DURHAM — In 2015, when Kevin Motsinger resigned as New Hanover head coach, the school planned to call on a familiar name to help lead the coaching search.
Earl Smith had coached the Wildcats in 2001 and 2002, leading the team to the playoffs in his second year and won more games in two years (11) than New Hanover had managed in the previous seven (six).
Smith returned to Raleigh, where he rebuilt the program at Wake Forest, but he was still on New Hanover’s radar when it was time to find someone to lead a coaching search.
Rather than finding a new head coach, however, Smith called his own number and applied for the job.
Smith’s roots in the area were apparent. Motsinger had played for Smith. “I think he was in elementary school when I started as head coach,” Smith joked. The man Motsigner had replaced at New Hanover, John Fitz, had been Smith’s defensive coordinator.
That’s just the way things work in that part of Wilmington.
“New Hanover is special,” Smith said after winning the school’s first state championship in 67 years. “We have people in our booster club that played on the ’58 team with Roman Gabriel. We honored the ’51 (state championship) team this week. We had two or three players who played with Sonny Jurgensen. The pride has just always been there. This is going to be special. This is huge for the city.”
New Hanover also claims a 1983 state title, although, officially, the NCHSAA recognizes it as an “other championship,” keeping the Wildcats out of the record book.
“We’ve got a couple players’ dads that played on that last team, in ’83,” Smith said. “It’s been awhile. Coach (Joe) Miller, I know, is looking down from heaven.”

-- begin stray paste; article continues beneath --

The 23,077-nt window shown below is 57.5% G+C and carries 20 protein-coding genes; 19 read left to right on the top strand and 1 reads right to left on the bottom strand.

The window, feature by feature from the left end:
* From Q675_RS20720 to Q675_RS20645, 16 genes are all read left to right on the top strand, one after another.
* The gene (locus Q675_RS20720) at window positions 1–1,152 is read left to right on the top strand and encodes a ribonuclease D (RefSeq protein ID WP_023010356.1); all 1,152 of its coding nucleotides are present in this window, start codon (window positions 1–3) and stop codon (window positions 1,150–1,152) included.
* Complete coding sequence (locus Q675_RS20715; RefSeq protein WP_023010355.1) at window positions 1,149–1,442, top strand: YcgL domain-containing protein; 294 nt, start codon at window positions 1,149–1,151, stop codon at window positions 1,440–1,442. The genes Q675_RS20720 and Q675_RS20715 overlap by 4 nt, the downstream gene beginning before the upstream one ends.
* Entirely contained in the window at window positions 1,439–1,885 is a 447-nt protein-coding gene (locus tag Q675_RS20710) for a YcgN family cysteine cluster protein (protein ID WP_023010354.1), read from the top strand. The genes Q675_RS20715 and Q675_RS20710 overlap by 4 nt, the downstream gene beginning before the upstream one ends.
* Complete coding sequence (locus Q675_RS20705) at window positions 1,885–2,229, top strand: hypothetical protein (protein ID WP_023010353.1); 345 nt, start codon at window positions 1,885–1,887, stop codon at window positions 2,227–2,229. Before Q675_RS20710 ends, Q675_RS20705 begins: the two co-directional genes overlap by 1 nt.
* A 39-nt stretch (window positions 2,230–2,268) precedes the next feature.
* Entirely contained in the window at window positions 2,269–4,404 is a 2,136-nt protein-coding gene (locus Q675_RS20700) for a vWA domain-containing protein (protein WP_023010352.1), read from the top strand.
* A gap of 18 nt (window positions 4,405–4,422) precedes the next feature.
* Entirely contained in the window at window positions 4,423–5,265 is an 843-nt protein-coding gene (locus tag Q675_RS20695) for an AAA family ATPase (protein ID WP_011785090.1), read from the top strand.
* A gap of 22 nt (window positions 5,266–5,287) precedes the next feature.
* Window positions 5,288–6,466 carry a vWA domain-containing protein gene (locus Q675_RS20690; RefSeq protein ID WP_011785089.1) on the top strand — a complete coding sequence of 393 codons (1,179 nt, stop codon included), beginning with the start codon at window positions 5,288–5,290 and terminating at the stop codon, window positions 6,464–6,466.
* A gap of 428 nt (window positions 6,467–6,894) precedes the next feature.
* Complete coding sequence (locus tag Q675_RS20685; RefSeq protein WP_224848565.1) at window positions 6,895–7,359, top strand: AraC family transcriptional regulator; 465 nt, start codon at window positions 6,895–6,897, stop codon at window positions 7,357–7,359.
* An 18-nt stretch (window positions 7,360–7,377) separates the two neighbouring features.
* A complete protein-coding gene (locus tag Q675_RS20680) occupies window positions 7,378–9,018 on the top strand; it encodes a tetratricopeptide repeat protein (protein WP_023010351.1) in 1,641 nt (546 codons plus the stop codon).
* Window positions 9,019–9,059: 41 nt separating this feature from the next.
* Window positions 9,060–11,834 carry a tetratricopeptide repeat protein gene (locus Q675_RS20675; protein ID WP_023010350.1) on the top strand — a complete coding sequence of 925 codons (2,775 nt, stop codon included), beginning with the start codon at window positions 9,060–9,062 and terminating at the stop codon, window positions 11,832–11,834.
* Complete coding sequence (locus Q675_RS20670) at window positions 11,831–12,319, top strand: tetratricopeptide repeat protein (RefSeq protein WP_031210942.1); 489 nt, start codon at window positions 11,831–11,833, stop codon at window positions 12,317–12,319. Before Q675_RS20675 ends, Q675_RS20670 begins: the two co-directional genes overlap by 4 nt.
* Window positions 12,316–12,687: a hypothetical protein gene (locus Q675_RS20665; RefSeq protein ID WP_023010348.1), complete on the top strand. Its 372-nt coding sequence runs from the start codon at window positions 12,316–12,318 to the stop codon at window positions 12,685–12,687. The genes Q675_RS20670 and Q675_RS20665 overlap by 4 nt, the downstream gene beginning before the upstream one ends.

The 3AA state title, earned with a 27-17 win over A.C. Reynolds that capped a 15-1 season, also snapped a drought in Smith’s career.
“For me, personally, this is my 35th year. I’ve been to the East Championships quite a few times, but I’ve never been here,” Smith said. “When I walked off the field over there, I saw some of my high school teammates. I saw huge number of players I had at Millbrook (where he coached 18 years) and Wake Forest. I even had some players off the 2001 and 2002 (New Hanover) teams. … This is just a great feeling for all of us. These guys are special.”
The connections to Smith spread out across the state on championship Saturday.
In Winston-Salem, the team Smith left New Hanover for the first time, Wake Forest, won its second straight 4AA title.
Meanwhile, in Chapel Hill, Motsinger, now in his first year as Wallace-Rose Hill head coach, won the 2A state title. “I’m so proud of him,” Smith said. “Coach built a culture of toughness and had a heck of a record here. Like me, he made it to the Eastern Championship a couple times and had some tough losses. That’s where it all started here. I just came in and put my stamp on it.”
In Durham, however, the day belonged to Smith and the long New Hanover football tradition.
“I really didn’t even think about that until (Smith) said it,” said Wildcats safety Francis Meehan, who earned Most Outstanding Defensive Player honors with six solo tackles and a game-clinching interception in the end zone. “That’s a great feeling. All the tradition we have — all the past players that we had: Garrett (Walson, 2016 graduate and current UNC tight end), Roman Gabriel, Sonny Jurgensen, Burke (Estes, 2016 graduate and current Randolph Macon quarterback). We had all those great players come through. Just being in that realm is kind of amazing. I guess Wiz (Vaughn) and I and all the other seniors on the team kind of set the tone for next year.”
Vaughn was named overall MVP of the 3AA championship game after scoring two touchdowns.
“Just to get to come back to your high school, walk into the gym and know you put that banner up is very special,” he said.
Vaughn, Meehan and several other senior leaders of this year’s team were sophomores when Smith returned to New Hanover. That team advanced to the Eastern Championship.
“When we lost to Greenville Rose in the East Finals, we came together as a unit and said if we ever get this far again it’s not gonna end,” Meehan said.
When New Hanover beat Rose 54-0 in early September this season, Vaughn declared to his coach, “We’re going to the state championship!”
Three months later, Vaughn, Meehan and Smith all etched their names in the interconnected history of New Hanover football.